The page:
• Frys.com #7070671
  • Manufacturer: Universal Studios
  • UPC #025192142215
  • Model #MHV61122382BR

  • Limit 42 per Household.

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    Detailed Description
    (Manufacturer # MHV61122382BR )

      The inner-workings of a corrupt Las Vegas casino are exposed in Martin Scorsese's story of crime and punishment. The film chronicles the lives and times of three characters: "Ace" Rothstein (Robert De Niro), a bookmaking wizard; Nicky Santoro (Joe Pesci), a Mafia underboss and longtime best friend to Ace; and Ginger McKenna (Sharon Stone, in a role she was born to play), a leggy ex-prostitute with a fondness for jewelry and a penchant for playing the field. Ace plays by the rules (albeit Vegas rules, which, as he reminds the audience in voiceover, would make him a criminal in any other state), while Nicky and Ginger lie, cheat, and steal their respective ways to the top. The film's first hour and a half details their rise to power, while the second half follows their downfall as the FBI, corrupt government officials, and angry mob bosses pick apart their Camelot piece by piece. ~ Jeremy Beday, Rovi
    Movie Type
    Movie Level Themes
      Rise and Fall Stories, Criminal's Revenge, Crumbling Marriages, Cons and Scams
    Movie Level Tones
      Harsh, Slick, Cynical, Sweeping, Talky, Atmospheric
    • 1995--Hollywood Foreign Press Association, Sharon Stone-Winner
    • 1995--Hollywood Foreign Press Association, Martin Scorsese-Nominee
    • 1995--Academy of Motion Picture Arts and Sciences, Sharon Stone-Nominee
    AMG Rating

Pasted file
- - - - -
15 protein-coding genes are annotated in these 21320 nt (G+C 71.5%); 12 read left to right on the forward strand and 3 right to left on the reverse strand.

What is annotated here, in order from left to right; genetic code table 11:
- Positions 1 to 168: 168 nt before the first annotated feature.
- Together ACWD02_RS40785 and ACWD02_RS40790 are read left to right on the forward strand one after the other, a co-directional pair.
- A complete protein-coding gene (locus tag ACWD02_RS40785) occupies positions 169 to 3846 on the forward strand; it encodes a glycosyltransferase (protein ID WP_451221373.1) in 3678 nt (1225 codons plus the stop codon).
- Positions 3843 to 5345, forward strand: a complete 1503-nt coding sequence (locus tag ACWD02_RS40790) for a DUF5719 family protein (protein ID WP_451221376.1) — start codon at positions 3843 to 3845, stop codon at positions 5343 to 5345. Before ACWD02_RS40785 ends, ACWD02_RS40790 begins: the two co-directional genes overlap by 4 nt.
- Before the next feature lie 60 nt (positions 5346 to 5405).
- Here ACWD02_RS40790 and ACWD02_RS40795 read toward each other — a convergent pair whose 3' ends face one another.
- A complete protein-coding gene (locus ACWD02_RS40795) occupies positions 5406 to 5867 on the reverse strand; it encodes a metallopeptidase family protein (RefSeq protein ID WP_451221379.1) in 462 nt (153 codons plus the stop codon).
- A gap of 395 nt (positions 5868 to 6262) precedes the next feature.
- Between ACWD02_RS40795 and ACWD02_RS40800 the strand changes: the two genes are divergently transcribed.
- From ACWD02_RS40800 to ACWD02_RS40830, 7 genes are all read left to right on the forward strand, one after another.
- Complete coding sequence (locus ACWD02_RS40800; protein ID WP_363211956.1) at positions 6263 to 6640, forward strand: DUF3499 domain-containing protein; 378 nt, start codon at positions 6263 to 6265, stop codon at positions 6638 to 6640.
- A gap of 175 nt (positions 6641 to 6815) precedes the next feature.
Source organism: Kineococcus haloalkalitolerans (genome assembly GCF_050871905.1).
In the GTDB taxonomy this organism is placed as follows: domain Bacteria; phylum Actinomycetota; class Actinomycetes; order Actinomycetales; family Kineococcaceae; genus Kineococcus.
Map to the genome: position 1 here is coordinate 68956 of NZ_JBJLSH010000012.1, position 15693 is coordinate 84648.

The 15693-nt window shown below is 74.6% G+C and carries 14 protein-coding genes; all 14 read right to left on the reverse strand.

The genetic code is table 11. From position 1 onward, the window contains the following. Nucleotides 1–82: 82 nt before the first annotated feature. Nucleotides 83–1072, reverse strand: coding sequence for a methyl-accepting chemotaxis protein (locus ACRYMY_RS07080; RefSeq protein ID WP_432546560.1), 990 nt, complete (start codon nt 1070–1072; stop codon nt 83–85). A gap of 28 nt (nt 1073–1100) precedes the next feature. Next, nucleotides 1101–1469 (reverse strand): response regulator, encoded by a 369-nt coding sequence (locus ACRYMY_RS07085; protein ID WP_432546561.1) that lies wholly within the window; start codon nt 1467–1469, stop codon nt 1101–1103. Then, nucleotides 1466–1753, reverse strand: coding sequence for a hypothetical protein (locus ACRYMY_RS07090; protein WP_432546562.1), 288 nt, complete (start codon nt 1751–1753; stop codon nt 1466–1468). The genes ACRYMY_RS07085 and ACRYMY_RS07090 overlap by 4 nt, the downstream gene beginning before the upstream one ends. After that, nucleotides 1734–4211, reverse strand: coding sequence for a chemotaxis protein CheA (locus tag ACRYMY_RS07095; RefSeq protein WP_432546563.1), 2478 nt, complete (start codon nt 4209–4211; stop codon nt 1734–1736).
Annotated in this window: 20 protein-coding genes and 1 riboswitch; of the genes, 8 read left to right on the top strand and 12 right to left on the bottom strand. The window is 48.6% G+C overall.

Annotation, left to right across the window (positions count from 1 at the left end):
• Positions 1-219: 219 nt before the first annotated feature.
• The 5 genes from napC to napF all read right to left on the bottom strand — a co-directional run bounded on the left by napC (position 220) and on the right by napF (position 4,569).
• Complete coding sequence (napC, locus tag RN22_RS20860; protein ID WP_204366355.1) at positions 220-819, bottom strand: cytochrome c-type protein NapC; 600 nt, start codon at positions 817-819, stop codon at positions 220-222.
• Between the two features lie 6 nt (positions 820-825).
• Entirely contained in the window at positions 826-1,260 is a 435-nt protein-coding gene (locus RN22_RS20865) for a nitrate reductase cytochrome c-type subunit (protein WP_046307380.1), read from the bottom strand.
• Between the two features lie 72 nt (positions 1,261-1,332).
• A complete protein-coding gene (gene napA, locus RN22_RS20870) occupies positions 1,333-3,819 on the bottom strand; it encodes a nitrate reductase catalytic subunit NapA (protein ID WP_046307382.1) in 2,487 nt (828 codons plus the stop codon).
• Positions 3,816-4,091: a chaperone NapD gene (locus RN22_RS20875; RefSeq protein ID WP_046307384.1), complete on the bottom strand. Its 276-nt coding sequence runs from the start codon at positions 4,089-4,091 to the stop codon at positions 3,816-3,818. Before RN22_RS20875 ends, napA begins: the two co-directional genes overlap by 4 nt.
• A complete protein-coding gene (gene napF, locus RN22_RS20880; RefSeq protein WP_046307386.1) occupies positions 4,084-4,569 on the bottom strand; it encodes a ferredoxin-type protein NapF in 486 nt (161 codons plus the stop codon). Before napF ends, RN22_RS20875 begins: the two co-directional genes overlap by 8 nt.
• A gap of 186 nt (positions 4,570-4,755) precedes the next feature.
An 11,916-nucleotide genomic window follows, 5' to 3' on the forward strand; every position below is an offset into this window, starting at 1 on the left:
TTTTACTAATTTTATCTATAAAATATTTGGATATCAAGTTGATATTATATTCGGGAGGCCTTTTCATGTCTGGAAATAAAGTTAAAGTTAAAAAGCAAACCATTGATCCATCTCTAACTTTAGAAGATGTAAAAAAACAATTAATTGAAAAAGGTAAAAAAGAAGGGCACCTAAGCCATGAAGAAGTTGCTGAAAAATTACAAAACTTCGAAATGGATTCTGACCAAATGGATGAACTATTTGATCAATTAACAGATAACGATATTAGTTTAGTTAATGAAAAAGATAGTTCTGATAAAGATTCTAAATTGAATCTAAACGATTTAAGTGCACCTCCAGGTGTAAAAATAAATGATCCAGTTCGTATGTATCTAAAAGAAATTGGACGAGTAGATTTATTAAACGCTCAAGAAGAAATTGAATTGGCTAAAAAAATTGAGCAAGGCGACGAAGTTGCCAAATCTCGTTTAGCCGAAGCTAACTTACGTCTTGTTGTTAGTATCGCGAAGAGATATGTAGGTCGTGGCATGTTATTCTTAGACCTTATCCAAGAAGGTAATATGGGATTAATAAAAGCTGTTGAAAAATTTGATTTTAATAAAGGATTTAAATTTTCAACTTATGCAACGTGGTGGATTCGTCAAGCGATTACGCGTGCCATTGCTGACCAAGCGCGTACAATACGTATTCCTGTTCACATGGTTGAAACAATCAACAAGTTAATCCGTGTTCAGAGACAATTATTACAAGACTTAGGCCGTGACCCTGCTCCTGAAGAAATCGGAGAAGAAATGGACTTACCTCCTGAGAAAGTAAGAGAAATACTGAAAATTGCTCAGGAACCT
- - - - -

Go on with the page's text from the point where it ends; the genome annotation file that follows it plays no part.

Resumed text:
The explosive beginning of Saul Bass's customarily brilliant opening credits sequence seems to bode well for Martin Scorsese's epic portrait of 1970s Las Vegas, Casino (1995). Weaving a tale about the town, as well as ill-fated mobsters "Ace" Rothstein (based on actual Vegas-ite Frank "Lefty" Rosenthal) and Nicky Santoro, the first hour merges documentary-style detail (including copious narration) with Scorsese's signature technical flair to depict how the Mob skimmed millions from the casinos. As Rothstein's success unravels, Scorsese unstintingly reveals the viciousness of the old school Vegas powerbrokers (including more gruesome violence than any previous Scorsese work), yet the virtuoso final montage and unsettling coda suggest that the new Disney-fied Vegas robbed the city of its success-fantasy soul. Notwithstanding the bravura visuals and attention to 1970s period detail, and despite a career-best performance from Sharon Stone as Rothstein's hustler-drug addict wife, most reviews noted that the reunion of director Scorsese with writer Nicholas Pileggi and stars Robert De Niro and Joe Pesci paled in comparison to 1990's Goodfellas. The De Niro-Pesci opposition was too familiar, as was the overlong story of Rothstein's rise and fall. Stone scored the film's sole Oscar nomination and won the Golden Globe for Best Actress. ~ Lucia Bozzola, Rovi


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